OEM-alternative businesses include Parts Manufacturer Approval (PMA) firms, which produce less-expensive, FAA-certified versions of OEM replacement parts, and companies providing Designated Engineering Representative (DER) repairs, which restore components back to their initial design requirements, often at lower cost than OEM repair services. The OEM-alternative model is free of royalty costs, but lacks the support and authorization of OEMs. This can create challenges related to customer access and building scale. There are also hybrid businesses that straddle the divide, strategically combining OEM-sanctioned and independent work.

Smith explains that the choice of business model is linked to an MRO’s portfolio of customers: “Companies that service newer planes still under warranty might choose to be OEM-aligned because the airlines have incentives to use them versus independent shops. At the other end of the spectrum, MROs that serve customers with older planes or more diverse fleets might be better off as independents. And, in the middle, are certain airlines and MROs who partner with both OEM-aligned and OEM-alternative providers to find the optimal solution.”

Rogers adds that the choice of business model is also an increasingly important driver of M&A strategy, guiding the types of add-on acquisitions and divestitures under consideration by larger aftermarket companies, as well as the range of future exit alternatives for private-equity backed or founder operated companies.

Technology Enabling New Business Models

According to members of the Harris Williams & Co. Aerospace, Defense & Government Services Group, business models centered on data and advanced technology are now on the rise. “Due to regulation and other factors, the aftermarket has historically been cautious in terms of many types of technology enablement, particularly in areas such as big data and advanced analytics, as well as more emerging capabilities such as artificial intelligence and autonomy,” says Smith. “But the momentum seems to have really picked up over the last few years.”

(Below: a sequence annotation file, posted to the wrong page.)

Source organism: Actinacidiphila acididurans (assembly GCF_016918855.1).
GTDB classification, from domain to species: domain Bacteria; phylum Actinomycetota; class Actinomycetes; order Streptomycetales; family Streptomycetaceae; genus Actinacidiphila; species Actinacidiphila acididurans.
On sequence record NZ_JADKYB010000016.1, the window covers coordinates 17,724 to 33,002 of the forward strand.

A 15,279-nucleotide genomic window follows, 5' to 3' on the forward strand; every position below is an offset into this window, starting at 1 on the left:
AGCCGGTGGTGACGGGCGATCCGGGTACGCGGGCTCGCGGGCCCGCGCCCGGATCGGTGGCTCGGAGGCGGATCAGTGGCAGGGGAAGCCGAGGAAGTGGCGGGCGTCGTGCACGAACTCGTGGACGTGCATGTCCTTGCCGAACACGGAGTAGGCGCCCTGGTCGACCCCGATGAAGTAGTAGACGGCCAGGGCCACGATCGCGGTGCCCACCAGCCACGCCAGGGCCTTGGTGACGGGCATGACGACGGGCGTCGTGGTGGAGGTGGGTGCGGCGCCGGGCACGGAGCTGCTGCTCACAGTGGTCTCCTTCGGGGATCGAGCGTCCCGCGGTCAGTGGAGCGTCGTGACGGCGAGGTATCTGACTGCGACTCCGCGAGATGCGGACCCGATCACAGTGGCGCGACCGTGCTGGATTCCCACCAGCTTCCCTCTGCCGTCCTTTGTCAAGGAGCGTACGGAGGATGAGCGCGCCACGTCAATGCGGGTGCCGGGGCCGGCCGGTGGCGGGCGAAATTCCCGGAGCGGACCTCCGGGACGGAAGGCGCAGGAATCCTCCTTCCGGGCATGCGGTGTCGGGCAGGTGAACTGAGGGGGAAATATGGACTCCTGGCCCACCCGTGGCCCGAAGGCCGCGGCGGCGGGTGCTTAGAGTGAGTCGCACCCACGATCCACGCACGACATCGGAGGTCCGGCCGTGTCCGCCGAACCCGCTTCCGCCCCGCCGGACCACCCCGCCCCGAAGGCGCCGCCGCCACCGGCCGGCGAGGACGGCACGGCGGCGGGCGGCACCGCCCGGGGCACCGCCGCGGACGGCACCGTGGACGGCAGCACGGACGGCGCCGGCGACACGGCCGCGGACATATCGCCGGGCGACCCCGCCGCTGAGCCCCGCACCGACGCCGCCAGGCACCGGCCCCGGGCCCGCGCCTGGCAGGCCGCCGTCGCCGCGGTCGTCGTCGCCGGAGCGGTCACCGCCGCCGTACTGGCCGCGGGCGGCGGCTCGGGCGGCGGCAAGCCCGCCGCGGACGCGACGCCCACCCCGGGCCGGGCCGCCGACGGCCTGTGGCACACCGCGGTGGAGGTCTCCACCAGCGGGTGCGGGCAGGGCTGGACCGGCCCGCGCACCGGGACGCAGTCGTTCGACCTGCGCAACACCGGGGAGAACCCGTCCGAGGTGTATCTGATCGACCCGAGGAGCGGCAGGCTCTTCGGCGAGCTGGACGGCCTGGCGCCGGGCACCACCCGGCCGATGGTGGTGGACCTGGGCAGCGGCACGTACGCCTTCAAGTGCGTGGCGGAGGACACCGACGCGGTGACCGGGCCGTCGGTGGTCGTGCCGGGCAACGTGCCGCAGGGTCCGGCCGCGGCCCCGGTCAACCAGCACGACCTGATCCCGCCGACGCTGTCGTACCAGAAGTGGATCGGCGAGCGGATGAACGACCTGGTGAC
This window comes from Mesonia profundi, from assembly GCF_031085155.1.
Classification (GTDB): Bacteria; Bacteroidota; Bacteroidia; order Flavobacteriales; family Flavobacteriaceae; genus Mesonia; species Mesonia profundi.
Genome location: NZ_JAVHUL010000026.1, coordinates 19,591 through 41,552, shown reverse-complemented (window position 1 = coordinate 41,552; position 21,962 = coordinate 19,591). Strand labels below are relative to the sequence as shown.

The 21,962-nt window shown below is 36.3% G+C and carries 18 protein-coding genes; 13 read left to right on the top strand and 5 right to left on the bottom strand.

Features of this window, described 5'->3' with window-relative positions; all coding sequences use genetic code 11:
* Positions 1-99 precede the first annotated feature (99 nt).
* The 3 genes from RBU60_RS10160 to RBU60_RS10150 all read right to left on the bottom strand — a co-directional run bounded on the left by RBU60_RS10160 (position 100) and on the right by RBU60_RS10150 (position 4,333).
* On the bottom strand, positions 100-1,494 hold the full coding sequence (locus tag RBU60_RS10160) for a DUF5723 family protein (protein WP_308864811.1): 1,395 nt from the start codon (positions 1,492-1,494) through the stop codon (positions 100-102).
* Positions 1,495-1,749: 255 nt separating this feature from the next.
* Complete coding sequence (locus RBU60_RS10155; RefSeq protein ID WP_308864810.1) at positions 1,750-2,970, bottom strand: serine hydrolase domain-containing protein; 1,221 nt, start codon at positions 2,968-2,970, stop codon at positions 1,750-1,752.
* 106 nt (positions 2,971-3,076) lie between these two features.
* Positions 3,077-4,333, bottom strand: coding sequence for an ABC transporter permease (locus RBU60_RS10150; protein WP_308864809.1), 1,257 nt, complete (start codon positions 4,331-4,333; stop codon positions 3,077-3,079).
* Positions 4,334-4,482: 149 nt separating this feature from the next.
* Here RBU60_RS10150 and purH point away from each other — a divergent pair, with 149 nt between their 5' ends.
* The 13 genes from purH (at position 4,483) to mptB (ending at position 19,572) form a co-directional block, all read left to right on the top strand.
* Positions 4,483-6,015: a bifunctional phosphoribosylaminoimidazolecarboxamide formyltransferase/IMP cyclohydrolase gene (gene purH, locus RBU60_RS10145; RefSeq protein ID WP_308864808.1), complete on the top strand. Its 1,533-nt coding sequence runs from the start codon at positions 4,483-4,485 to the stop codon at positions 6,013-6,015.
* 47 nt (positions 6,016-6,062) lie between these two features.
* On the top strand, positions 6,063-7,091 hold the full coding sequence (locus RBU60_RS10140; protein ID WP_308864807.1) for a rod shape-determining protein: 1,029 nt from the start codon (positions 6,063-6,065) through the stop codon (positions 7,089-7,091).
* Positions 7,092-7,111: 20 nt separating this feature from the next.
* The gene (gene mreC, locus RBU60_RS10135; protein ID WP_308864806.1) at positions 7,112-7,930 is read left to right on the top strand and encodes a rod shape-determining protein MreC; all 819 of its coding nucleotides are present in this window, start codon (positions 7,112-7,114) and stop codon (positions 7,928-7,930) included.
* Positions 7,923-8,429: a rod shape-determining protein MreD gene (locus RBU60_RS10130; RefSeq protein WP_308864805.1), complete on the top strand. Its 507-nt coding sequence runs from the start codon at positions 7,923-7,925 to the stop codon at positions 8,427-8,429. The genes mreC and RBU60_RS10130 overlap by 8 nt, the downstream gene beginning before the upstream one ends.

“Technology-enabled services are where we’re expecting to see the biggest multiples in the years ahead,” continues Smith. “Buyers are interested in solutions that make MROs more efficient, including platforms that perform real-time diagnostics and quickly get that data back to maintenance crews.”

Other tech-driven MRO applications include predictive maintenance, drone-based aircraft inspection, and platform-level fault isolation software, which helps automate the identification of repair and maintenance items. The continual shortage of qualified maintenance technicians could support ongoing technology adoption, says Smith: “A lot of these solutions take people out of the loop, so more can be done with the available workforce.”

An exponential increase in the volume of data being generated is another important driver. “There’s much more data being created and collected today by the aircraft and its systems than before,” says Kinard. “Businesses are thinking about who owns and controls that data, what they can do with it and how to protect it.”

Rogers agrees: “Businesses focused on data, technology, and software are going to be much more relevant going forward than ever before.  I think we’ll be seeing several new business models emerge with aerospace data at their core.”

Conclusion

Strategic acquirers and private equity investors active in aerospace are likely to keep most of their near-term M&A attention focused on opportunities in the aftermarket, looking for differentiated platforms that keep today’s growing fleet operating more efficiently and more cost-effectively. The entire market is adjusting to the implications and opportunities created by recent shifts in the aftermarket strategies of the largest aerospace OEMs, adopting OEM-aligned, OEM-alternative or hybrid growth plans.  On all sides of these dynamics, data and advanced technology will be playing a more important role in the aerospace aftermarket than ever before, as the volume of information generated by aircraft reaches new highs and tech-enabled offerings provide opportunities for unprecedented insights and efficiencies.